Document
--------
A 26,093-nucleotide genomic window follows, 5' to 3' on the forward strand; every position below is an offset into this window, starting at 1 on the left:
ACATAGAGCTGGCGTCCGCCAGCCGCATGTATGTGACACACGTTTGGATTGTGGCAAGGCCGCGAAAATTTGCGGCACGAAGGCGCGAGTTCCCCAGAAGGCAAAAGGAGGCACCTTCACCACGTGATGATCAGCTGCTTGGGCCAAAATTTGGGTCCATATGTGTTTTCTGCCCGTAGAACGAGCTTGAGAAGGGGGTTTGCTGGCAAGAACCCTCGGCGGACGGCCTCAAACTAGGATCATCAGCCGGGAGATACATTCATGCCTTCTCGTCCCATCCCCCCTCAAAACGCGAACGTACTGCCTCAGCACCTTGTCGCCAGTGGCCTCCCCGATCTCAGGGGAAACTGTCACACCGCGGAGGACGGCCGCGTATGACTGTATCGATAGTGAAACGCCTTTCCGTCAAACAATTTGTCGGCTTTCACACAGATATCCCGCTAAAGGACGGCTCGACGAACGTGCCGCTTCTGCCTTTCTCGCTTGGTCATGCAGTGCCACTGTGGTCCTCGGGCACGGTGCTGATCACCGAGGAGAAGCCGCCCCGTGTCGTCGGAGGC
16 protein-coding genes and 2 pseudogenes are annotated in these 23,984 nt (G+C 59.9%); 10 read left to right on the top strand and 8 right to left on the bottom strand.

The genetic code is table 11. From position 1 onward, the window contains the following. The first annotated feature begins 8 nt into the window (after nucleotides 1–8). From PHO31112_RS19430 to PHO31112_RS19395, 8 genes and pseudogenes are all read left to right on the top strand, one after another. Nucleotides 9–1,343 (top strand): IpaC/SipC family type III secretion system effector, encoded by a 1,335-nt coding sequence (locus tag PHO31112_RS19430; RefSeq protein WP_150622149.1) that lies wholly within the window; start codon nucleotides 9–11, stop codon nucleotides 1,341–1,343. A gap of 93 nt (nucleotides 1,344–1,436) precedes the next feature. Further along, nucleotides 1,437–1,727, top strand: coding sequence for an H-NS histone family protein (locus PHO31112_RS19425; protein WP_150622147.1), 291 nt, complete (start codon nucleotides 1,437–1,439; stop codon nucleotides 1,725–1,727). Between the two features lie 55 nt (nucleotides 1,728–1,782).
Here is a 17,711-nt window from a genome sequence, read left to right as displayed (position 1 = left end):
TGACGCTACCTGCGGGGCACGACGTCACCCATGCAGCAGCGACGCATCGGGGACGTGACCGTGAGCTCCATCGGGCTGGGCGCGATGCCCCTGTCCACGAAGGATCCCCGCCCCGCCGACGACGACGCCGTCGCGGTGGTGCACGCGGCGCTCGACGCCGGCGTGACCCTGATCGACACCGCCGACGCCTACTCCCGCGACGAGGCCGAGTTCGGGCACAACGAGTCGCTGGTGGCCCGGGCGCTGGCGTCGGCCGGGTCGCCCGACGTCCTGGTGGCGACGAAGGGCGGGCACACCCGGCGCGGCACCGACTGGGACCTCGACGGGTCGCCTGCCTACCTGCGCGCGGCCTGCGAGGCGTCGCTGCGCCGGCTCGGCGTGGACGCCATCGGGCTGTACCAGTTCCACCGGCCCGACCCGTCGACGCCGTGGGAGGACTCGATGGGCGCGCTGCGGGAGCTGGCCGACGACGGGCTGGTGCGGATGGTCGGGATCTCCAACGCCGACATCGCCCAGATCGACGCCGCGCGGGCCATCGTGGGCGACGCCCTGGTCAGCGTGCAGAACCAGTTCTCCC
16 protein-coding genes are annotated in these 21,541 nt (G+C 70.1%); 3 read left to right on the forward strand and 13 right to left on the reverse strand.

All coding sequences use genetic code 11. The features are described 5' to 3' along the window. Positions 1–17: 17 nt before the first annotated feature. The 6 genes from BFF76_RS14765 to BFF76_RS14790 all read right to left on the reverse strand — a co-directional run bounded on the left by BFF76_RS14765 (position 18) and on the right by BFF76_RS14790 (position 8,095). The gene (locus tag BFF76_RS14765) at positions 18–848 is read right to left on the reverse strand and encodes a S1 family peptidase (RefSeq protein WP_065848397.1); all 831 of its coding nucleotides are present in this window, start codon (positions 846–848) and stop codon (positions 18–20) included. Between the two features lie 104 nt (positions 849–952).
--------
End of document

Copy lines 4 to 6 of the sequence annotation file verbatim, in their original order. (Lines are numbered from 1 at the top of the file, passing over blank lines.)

The genetic code is table 11. From position 1 onward, the window contains the following. The first annotated feature begins 8 nt into the window (after nucleotides 1–8). From PHO31112_RS19430 to PHO31112_RS19395, 8 genes and pseudogenes are all read left to right on the top strand, one after another. Nucleotides 9–1,343 (top strand): IpaC/SipC family type III secretion system effector, encoded by a 1,335-nt coding sequence (locus tag PHO31112_RS19430; RefSeq protein WP_150622149.1) that lies wholly within the window; start codon nucleotides 9–11, stop codon nucleotides 1,341–1,343. A gap of 93 nt (nucleotides 1,344–1,436) precedes the next feature. Further along, nucleotides 1,437–1,727, top strand: coding sequence for an H-NS histone family protein (locus PHO31112_RS19425; protein WP_150622147.1), 291 nt, complete (start codon nucleotides 1,437–1,439; stop codon nucleotides 1,725–1,727). Between the two features lie 55 nt (nucleotides 1,728–1,782).
Here is a 17,711-nt window from a genome sequence, read left to right as displayed (position 1 = left end):
TGACGCTACCTGCGGGGCACGACGTCACCCATGCAGCAGCGACGCATCGGGGACGTGACCGTGAGCTCCATCGGGCTGGGCGCGATGCCCCTGTCCACGAAGGATCCCCGCCCCGCCGACGACGACGCCGTCGCGGTGGTGCACGCGGCGCTCGACGCCGGCGTGACCCTGATCGACACCGCCGACGCCTACTCCCGCGACGAGGCCGAGTTCGGGCACAACGAGTCGCTGGTGGCCCGGGCGCTGGCGTCGGCCGGGTCGCCCGACGTCCTGGTGGCGACGAAGGGCGGGCACACCCGGCGCGGCACCGACTGGGACCTCGACGGGTCGCCTGCCTACCTGCGCGCGGCCTGCGAGGCGTCGCTGCGCCGGCTCGGCGTGGACGCCATCGGGCTGTACCAGTTCCACCGGCCCGACCCGTCGACGCCGTGGGAGGACTCGATGGGCGCGCTGCGGGAGCTGGCCGACGACGGGCTGGTGCGGATGGTCGGGATCTCCAACGCCGACATCGCCCAGATCGACGCCGCGCGGGCCATCGTGGGCGACGCCCTGGTCAGCGTGCAGAACCAGTTCTCCC